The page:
Atraike strike at the root of prevailing delusions: In oppofition to which I taught.
1. That true holinels will not admit of leaving out of some duties, and that the devotees, while they withdrew from the world, omitted, 1. A testimony to the usefulness of the Lord's institutions of worship., 2. Usefulness among men. 3 Diligence in their particular calling.
2. That hotiness consists not in a strict obfervance of fulf devised rules, such as many of theirs are,
3. That when men pretend to holiness in their walk, and neglect the institutions of worship; then none can conclude, that in any thing they are influenced by the authority of the Lord Jesus ; for that same authority binds to the one as well as the other.
4. That the most effectual inducement to obedience, is a constant improvement of the blood of Christ by faith, and a sense of forgiveness kept upon the soul, Lord bear home truth,
CH A P. IV.
pecially with respect unto his own exercise and
Concerning times of Trial.
Oncerning fears of falling in times of trial, I
was much assaulted, and was quieted with the following remarks,
1. These fears of this which disquiet are a part of that thoughtfulness for futurity which is forbid. den.
2. These fears are bottom'd on many wild suppofitions, as that I fould have strength proportioned) to trials before they come, unto trials that may ne
se fears are bat have strengtis that may her
ver come: That 'they that live upon the promises have not a sure botrom, etc.
3. That in 2 Cor. i. ). We have the sentence of death in ourselves, that we may not trust in ourselves, was quieting. But, i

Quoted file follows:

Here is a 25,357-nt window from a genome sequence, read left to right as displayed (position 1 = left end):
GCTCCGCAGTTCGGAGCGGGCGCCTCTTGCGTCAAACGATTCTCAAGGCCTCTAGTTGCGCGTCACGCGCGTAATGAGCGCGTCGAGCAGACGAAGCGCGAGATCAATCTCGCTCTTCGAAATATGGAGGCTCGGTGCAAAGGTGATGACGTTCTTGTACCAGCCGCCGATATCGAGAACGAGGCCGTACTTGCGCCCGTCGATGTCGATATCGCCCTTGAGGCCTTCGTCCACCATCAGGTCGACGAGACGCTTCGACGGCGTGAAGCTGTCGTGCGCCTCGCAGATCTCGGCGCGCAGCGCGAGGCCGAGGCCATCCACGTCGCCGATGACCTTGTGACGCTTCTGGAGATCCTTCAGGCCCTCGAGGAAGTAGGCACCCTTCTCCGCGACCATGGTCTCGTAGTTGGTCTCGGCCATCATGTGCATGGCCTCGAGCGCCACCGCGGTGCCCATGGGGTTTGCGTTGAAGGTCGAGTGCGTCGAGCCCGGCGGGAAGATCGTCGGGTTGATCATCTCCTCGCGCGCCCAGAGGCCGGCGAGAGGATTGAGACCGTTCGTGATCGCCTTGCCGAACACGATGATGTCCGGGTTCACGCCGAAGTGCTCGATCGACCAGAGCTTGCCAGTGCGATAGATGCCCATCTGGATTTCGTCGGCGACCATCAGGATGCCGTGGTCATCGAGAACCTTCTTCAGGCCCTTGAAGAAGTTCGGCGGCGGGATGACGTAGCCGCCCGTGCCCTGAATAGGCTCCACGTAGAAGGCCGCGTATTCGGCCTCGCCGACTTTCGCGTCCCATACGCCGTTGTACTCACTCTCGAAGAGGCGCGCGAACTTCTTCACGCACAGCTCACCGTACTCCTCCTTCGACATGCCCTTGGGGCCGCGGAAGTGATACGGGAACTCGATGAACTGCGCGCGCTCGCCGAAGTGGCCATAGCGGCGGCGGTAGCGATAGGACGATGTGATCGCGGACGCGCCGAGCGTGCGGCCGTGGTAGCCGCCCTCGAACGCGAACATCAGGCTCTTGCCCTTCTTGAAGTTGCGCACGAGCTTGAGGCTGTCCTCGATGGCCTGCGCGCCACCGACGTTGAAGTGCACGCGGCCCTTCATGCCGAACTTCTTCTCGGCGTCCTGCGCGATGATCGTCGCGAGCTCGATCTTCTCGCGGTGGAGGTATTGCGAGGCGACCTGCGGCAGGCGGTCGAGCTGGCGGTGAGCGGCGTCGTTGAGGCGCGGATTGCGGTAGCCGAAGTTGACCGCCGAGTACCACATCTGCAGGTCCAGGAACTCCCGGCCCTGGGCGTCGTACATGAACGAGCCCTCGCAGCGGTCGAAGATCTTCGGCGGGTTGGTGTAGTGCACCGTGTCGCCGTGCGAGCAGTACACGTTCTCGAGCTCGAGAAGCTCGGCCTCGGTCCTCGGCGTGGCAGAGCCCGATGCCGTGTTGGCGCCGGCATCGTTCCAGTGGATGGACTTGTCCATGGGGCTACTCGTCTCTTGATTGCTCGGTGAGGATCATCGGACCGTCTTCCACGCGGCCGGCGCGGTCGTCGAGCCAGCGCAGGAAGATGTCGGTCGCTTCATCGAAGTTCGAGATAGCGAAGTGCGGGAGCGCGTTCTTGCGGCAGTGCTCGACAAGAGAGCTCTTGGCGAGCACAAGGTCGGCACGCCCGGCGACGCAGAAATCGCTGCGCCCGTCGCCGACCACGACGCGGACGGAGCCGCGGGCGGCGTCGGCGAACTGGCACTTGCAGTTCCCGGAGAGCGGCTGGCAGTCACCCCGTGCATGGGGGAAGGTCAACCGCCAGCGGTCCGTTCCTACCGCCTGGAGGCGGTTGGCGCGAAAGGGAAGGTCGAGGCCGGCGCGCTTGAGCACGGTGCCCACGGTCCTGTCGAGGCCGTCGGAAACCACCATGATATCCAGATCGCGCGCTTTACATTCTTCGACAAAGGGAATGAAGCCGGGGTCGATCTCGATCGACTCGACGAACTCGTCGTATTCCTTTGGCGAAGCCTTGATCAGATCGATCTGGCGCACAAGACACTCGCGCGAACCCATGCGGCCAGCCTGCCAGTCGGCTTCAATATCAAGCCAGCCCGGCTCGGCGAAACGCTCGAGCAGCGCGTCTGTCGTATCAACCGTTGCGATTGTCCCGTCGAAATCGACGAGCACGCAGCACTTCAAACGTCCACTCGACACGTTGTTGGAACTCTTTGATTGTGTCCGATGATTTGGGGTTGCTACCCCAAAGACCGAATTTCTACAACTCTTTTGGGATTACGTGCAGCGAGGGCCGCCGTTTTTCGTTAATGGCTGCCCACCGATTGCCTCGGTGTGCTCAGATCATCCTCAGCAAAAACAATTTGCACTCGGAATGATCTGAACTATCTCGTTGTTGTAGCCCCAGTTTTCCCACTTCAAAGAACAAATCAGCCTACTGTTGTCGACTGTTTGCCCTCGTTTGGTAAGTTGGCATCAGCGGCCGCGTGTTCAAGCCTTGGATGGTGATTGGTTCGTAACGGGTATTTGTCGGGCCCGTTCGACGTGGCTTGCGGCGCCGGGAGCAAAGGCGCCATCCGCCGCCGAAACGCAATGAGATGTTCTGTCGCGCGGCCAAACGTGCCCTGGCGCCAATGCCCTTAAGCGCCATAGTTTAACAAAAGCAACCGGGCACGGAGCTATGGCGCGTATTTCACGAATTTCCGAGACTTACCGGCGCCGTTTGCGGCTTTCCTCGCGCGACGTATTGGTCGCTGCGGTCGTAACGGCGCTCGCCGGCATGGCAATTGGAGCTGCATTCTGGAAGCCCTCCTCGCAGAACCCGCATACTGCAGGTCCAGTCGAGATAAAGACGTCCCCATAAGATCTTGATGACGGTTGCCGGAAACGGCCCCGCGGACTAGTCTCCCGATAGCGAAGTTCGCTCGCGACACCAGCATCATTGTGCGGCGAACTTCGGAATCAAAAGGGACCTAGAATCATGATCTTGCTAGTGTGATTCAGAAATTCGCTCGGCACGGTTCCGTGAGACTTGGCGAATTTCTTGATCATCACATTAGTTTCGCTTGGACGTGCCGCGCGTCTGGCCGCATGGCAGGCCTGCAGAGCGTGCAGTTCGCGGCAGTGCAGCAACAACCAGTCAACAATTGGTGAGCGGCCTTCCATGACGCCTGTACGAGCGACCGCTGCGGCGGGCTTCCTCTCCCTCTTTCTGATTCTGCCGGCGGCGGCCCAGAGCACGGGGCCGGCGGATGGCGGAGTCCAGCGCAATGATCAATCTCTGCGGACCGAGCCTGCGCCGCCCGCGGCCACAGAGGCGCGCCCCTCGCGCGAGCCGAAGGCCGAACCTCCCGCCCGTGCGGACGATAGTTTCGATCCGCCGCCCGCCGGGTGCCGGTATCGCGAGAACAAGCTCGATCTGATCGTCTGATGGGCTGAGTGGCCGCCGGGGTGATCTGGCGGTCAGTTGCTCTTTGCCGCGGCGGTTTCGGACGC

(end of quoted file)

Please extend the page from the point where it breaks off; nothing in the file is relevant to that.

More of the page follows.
4. My great relief was that which has been my life that promise, i Cor.x. 13. There hath no temp• tation taken you, but such as is common to man: ! But God is faithful, who will not suffer you to be , tempted above that ye are able; but will with the • temptation also make a way to escape, that ye may ! be able to bear it;' 'Tis no what I have that makes me promise or expect throw-bearance, but what is in Christ and in the promises.
Of Eternity and Immortality. T Had some strugglings about the belief of eternity 1 and immortality ; but was very much quicted, I. By a clear view that eternity was wrapt up and imply'd in every truth of religion. 2. Especially by much light accompanying that scripture, Wherefor hast thou made all men in vain ? Psalm. lxxxix. 47. If there be not eternity, man answers no valuable purpole with respect to God, or with respect to himself; and so is indeed made in vain : This did more establish my soul than ever it had been in this truth, which let me see how soon God can make un belief give back, and give peace in believing,
Of Ministers consulting People in Ministerial Duties. V Hile I had occasion to speak and hear of some
V minifters, their being swayed much by the advice of good people, in dark steps of their ministeri. ·al work, I was fatisfied in the evident clearness of
the following rules, '!, That it is very dangerous to lay too much stress